WASHINGTON — Michael T. Flynn told President Donald Trump's transition team weeks before the inauguration that he was under federal investigation for secretly working as a paid lobbyist for Turkey during the campaign, according to two people familiar with the case.
Despite this warning, which came about a month after the Justice Department notified Flynn of the inquiry, Trump made Flynn his national security adviser. The job gave Flynn access to the president and nearly every secret held by U.S. intelligence agencies.
Flynn's disclosure, on Jan. 4, was first made to the transition team's chief lawyer, Donald F. McGahn II, who is now the White House counsel. That conversation, and another one two days later between Flynn's lawyer and transition lawyers, shows that the Trump team knew about the investigation of Flynn far earlier than has been previously reported.
His legal issues have been a problem for the White House from the beginning and are at the center of a growing political crisis for Trump. Flynn, who was fired after 24 days in the job, was initially kept on even after the acting attorney general, Sally Yates, warned the White House that he might be subject to blackmail by the Russians for misleading Vice President Mike Pence about the nature of conversations he had with the Russian ambassador to Washington.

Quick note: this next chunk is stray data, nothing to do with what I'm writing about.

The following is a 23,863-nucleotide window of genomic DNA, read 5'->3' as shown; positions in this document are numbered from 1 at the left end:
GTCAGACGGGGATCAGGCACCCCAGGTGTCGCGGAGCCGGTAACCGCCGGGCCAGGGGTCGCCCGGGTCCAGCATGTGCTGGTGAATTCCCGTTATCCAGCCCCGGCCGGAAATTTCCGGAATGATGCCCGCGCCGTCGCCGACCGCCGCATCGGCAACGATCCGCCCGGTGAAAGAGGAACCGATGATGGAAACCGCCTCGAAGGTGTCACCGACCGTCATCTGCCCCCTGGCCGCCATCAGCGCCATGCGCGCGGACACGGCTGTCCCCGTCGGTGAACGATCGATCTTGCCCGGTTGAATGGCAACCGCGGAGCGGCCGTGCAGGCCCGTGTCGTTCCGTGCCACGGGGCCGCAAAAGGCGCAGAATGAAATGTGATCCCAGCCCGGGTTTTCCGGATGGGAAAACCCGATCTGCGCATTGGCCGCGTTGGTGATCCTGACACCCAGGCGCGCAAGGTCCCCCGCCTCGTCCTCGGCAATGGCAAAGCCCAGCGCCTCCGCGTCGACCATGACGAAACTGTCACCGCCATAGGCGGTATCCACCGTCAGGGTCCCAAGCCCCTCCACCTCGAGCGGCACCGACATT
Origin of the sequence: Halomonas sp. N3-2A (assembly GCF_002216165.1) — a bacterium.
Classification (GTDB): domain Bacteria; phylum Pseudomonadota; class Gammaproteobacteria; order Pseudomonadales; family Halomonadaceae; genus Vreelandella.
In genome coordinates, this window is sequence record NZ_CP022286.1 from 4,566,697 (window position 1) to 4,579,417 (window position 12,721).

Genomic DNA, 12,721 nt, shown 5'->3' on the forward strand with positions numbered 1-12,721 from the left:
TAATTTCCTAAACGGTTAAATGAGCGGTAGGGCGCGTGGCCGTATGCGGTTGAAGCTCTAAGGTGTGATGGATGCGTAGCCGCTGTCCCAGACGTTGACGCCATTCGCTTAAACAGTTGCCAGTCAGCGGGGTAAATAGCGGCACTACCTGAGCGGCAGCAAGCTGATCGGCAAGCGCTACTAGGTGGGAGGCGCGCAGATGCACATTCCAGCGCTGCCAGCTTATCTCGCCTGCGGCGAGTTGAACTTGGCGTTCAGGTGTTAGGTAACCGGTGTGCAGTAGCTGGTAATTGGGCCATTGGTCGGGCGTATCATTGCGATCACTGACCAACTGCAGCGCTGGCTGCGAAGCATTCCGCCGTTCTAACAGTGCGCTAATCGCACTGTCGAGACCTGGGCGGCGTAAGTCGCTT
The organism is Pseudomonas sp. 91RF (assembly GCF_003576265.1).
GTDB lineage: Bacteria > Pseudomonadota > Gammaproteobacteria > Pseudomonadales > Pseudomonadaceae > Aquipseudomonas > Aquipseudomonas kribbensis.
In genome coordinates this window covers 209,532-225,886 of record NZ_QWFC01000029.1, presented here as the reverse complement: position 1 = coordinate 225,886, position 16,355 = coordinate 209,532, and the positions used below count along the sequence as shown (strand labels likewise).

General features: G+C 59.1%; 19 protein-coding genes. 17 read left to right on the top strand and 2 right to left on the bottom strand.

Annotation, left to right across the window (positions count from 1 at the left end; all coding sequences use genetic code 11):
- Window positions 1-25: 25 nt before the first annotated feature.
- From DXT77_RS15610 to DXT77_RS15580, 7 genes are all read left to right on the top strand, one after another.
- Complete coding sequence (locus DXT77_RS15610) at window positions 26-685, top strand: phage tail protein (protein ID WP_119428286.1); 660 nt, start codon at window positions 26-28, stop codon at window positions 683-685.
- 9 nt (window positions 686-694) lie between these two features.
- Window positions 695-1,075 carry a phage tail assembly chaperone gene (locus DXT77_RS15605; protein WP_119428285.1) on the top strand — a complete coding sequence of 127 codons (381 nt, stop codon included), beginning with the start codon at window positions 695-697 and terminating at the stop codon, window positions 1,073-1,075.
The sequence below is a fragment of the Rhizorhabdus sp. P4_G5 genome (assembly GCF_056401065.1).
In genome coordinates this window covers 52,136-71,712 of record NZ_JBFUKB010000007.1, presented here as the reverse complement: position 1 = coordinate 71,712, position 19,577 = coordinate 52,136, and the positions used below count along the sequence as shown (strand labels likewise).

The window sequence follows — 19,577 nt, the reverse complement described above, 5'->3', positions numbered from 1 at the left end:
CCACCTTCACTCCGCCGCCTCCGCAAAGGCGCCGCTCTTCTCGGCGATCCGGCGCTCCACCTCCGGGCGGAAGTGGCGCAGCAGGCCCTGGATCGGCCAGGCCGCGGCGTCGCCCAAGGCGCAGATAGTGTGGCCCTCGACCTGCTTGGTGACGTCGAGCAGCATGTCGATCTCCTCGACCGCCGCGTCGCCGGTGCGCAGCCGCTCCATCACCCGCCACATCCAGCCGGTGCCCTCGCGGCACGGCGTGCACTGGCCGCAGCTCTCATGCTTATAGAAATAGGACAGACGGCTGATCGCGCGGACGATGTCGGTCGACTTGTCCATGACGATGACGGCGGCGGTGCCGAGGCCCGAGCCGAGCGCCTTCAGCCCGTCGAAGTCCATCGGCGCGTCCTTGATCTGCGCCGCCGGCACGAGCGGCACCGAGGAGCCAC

After Flynn's dismissal, Trump tried to get James B. Comey, the FBI director, to drop the investigation — an act that some legal experts say is grounds for an investigation of Trump for possible obstruction of justice. He fired Comey on May 9.
The White House declined to comment on whether officials there had known about Flynn's legal troubles before the inauguration.
Flynn, a retired general, is one of a handful of Trump associates under scrutiny in intertwined federal investigations into their financial links to foreign governments and whether any of them helped Russia interfere in the presidential election.
In congressional testimony, the acting FBI director, Andrew G. McCabe, has confirmed the existence of a "highly significant" investigation into possible collusion between Trump's associates and Russian operatives to sway the presidential election. The pace of the investigations has intensified in recent weeks, with a veteran espionage prosecutor, Brandon Van Grack, now leading a grand jury inquiry in northern Virginia that is scrutinizing Flynn's foreign lobbying and has begun issuing subpoenas to businesses that worked with Flynn and his associates.